1996 Research Experiences for Undergraduates Program

NRAO National Radio Astronomy Observatory
Research Projects by NRAO Site

Charlottesville, Virginia (NRAO Headquarters)

Charlottesville REU96 summer students foraging. Left to right: Brian Wang, John Armstrong, Julianne Zuber (GB), Daniel Larson, Eric Schulman (mentor), Mary Putman, Jennifer Wiseman (mentor), Matthew Weatherly (GB) and Gregory Holsclaw (GB).

There were four students in the 1996 NSF Research Experience for Undergraduates (REU) program at NRAO-Charlottesville. Highlights of the program included a series of introductory level lectures on aspects of astronomy, particularly radio astronomy, spread over a few weeks. These lectures were intended to aquaint the students with the research which various staff members carry out.

Left to right: Matthew Weatherly (GB), Daniel Larson. Gregory Holsclaw (GB) John Armstrong, Julianne Zuber (GB), Mary Putman, and Brian Wang.

Many of the students in the NRAO-Green Bank program visited Charlottesville for a tour of the Central Development Laboratory , and of the University of Virginia's facility for the fabrication of the Semiconductor-Insulator-Semiconductor detectors used in millimeter wave receivers, the Semiconductor Device Laboratory.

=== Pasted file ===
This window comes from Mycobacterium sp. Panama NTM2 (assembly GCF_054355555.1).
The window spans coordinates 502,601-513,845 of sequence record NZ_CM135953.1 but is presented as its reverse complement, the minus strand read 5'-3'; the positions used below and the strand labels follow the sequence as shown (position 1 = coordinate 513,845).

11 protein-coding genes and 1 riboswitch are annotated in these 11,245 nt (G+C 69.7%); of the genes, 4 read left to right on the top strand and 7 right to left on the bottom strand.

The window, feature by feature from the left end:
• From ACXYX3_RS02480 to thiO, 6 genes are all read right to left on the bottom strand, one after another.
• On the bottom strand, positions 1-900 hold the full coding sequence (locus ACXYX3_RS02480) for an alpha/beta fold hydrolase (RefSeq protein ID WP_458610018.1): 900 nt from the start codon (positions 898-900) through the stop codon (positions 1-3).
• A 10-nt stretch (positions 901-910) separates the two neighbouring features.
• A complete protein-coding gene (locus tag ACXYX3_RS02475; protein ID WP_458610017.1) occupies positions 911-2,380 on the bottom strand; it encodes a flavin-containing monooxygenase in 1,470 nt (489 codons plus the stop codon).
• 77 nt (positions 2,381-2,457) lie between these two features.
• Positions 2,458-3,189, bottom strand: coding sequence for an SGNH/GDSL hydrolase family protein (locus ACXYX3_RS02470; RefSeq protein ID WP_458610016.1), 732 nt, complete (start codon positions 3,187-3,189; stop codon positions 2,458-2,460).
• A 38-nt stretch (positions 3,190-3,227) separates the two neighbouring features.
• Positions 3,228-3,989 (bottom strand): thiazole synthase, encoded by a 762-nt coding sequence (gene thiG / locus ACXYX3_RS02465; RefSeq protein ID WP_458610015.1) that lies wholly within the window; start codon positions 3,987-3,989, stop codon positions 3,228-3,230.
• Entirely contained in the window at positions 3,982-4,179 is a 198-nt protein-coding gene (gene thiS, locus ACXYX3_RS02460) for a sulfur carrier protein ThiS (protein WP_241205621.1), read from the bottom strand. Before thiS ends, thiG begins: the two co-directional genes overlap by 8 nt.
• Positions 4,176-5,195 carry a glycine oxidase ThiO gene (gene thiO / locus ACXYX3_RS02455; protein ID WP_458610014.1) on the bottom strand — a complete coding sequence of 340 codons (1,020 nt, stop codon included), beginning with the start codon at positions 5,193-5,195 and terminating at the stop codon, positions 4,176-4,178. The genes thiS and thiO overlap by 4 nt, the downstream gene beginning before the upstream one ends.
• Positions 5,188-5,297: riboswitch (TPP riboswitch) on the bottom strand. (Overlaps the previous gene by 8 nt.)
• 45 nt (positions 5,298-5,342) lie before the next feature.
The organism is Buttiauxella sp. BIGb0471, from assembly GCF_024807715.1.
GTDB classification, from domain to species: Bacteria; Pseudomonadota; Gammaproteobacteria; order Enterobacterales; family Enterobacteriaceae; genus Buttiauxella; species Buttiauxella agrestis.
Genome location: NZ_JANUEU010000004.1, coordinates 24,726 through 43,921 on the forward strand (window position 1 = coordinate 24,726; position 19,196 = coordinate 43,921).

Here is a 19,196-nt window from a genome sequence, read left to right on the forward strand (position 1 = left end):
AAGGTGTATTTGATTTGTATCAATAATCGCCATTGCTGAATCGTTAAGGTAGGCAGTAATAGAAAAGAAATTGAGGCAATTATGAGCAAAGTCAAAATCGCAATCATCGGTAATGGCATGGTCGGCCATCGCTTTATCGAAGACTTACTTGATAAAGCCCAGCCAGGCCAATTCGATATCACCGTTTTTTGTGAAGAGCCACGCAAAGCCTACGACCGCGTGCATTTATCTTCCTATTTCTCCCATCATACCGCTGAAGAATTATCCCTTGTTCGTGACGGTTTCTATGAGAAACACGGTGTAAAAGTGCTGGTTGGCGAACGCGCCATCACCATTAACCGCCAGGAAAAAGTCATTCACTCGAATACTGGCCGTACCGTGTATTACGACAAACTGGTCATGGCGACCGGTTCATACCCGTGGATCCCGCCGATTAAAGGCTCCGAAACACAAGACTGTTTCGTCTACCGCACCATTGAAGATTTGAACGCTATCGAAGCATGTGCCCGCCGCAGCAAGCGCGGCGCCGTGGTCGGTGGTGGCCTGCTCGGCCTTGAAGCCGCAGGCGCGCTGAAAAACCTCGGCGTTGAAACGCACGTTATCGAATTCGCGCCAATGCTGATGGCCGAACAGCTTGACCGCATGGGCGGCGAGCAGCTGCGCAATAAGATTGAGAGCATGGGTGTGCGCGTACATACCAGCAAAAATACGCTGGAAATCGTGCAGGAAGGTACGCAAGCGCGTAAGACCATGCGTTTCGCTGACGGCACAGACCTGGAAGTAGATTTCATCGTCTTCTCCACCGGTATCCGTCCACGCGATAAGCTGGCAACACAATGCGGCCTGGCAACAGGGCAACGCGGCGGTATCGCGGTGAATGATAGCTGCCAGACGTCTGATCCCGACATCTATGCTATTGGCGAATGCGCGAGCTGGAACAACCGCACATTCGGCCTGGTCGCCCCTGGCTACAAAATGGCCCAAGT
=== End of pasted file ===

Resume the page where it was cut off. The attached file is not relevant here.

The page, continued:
REU96 students from Charlottesville and Green Bank find pizza at Anna's. Left to right: Brian Wang, John Armstrong, Julianne Zuber (GB), Daniel Larson, Eric Schulman (mentor), Mary Putman, Jennifer Wiseman (mentor), Matthew Weatherly (GB) and Gregory Holsclaw (GB).

The students had an informal get-together with astronomers from the University of Virginia at lunch, and from NRAO in the evening, followed by a visit with graduate students from the University's Astronomy Department.

In August, the Charlottesville students visited Green Bank to see the NRAO telescopes located there, to meet members of the Green Bank staff, and to attend the annual picnic.